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Source of Islamic terror?

Reader comment on item: How to End Terrorism:

Submitted by Archimedes2 (Canada), Dec 5, 2006 at 20:05

I've been following both Daniel Pipe's analysis and Robert Spencer's. They both have a great deal of insight into the problems associated with islamic terrorism, but there appears to be a fundamental difference that will become problematic about the time someone tries to implement a "final solution" to Islamic Terrorism, such as Daniel proposes here.

Daniel says that Islam itself is not the problem -- just extract the politics and we'll be back to nice, peaceful, amicable relations: "This aggression results not from some perverse impulse to inflict damage for its own sake; nor does it flow from the religion of Islam, which just a generation ago did not inspire such murderousness. Rather, it results from political ideas."

Robert says quite the opposite. As laid out in his book "The Truth about Mohammed.." he makes a pretty strong case that Jihadism (and the less violent political Islamism) is not so much an abuse of mainstream Islam as an expression of it. Spencer stops short of declaring Islam to be unredeemable from the Islamist agenda, only that reform within Islam is necessary before the threat can be lessened. While Spencer's arguments are original, his data is not: he draws his material entirely from Islamic source documents and the teachings of contemporary supporters of Jihad. I would not presume to judge between these two emminent scholars.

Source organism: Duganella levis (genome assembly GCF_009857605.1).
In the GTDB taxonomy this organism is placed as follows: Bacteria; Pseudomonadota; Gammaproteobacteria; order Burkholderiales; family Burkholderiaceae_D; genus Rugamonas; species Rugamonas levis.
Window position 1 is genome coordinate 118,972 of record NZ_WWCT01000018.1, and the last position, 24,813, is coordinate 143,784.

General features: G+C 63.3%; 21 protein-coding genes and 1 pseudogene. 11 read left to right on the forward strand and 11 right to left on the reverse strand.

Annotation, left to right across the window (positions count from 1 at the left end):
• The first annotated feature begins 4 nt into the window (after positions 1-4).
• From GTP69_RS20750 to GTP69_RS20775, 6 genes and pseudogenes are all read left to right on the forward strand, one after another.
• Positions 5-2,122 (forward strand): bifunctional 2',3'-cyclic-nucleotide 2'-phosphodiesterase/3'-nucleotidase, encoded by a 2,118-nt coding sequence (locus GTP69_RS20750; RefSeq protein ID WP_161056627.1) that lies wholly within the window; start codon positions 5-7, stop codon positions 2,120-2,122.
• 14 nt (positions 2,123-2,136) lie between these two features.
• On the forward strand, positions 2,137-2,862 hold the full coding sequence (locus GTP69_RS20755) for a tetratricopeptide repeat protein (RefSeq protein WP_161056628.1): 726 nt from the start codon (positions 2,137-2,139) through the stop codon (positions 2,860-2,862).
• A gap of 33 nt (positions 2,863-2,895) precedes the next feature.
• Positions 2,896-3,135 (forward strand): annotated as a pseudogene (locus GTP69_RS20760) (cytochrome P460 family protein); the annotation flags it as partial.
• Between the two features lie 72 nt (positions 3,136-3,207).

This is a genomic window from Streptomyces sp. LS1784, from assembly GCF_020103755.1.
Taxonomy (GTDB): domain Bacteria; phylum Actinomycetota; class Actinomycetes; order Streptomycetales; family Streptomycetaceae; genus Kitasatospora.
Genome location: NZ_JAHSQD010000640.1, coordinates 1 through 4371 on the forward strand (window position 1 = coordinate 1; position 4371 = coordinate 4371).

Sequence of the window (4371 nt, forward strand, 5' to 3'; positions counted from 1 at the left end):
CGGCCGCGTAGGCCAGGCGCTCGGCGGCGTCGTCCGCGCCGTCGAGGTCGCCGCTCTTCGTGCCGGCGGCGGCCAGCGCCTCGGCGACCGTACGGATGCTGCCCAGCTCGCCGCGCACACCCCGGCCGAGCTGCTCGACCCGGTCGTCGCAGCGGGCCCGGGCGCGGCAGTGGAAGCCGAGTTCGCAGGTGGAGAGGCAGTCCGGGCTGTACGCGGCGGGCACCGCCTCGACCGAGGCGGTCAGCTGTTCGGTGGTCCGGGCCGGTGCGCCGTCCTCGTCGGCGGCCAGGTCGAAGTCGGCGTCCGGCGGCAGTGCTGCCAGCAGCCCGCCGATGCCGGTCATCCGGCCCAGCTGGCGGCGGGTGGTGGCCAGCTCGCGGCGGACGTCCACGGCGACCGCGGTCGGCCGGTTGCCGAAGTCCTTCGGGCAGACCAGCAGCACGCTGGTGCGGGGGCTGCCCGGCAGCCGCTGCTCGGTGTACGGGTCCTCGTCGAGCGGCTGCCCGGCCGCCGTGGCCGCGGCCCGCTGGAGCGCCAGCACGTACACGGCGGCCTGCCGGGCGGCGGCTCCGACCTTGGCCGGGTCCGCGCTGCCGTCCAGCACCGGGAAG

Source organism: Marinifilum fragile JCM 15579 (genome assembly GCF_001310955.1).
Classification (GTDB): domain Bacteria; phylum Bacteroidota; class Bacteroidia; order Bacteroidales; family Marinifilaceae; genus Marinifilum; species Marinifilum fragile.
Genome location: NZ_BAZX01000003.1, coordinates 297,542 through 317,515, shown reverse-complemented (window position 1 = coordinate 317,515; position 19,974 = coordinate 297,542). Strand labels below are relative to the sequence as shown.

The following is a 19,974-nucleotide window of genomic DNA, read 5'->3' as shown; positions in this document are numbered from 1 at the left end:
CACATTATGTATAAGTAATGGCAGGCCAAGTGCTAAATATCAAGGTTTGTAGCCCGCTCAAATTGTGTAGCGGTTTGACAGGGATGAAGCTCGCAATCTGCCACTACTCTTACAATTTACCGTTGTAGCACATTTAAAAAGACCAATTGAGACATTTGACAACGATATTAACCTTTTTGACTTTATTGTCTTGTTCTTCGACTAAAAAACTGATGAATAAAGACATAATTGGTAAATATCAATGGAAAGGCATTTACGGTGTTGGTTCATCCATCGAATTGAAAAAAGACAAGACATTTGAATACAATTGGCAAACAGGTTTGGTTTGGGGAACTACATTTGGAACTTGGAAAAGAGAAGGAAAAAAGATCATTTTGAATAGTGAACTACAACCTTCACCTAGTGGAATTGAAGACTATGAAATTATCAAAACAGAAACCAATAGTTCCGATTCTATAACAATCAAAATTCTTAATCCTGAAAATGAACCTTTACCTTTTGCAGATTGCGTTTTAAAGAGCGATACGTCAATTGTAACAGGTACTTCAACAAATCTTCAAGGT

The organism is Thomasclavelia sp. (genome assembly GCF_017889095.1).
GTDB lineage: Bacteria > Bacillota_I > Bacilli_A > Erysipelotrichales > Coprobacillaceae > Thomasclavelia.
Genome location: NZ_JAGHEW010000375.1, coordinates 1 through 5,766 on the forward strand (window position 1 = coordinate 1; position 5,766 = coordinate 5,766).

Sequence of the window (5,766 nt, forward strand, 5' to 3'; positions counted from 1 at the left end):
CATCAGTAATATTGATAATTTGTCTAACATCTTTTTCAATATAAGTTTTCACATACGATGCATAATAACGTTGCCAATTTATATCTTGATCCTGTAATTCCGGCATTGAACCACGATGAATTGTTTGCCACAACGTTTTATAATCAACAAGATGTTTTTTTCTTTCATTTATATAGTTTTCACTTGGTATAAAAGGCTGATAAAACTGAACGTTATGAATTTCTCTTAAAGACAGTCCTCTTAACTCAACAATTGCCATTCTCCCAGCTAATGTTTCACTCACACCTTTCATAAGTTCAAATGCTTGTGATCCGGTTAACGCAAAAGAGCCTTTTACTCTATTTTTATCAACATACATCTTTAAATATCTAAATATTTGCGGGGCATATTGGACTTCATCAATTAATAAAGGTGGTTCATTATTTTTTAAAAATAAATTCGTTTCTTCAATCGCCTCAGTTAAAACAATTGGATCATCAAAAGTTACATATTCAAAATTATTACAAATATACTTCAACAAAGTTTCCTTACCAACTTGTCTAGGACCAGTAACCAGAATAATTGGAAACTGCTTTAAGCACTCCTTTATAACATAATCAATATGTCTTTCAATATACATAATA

My natural sympathies lie with Pipes, but I'm afraid that Spencer's passive analysis, just letting the data speak for itself, appears the stronger of the two. The reason I see this as an important divide is not that I believe there is a great distance between Pipes' camp and Spencer's, but that there are significant practical consequences between the two.

If Pipes is right then so is his call for action against the Jihad. If Spencer is right then a very different set of objectives must be pursued. Is it not time to straighten out, among those who speak for anti-Jihad, and those moderate muslims whose sympathies lie with us, to try to come to fundamental agreement on the nature of the problem before us? If we can arrive at even a rough consensus then "How to End Terrorism" may well be a relatively simple task. Maybe FPM would sponsor one of their symposia on this and feature leaders of the two camps seeking some common ground and presenting a defence of the two positions.


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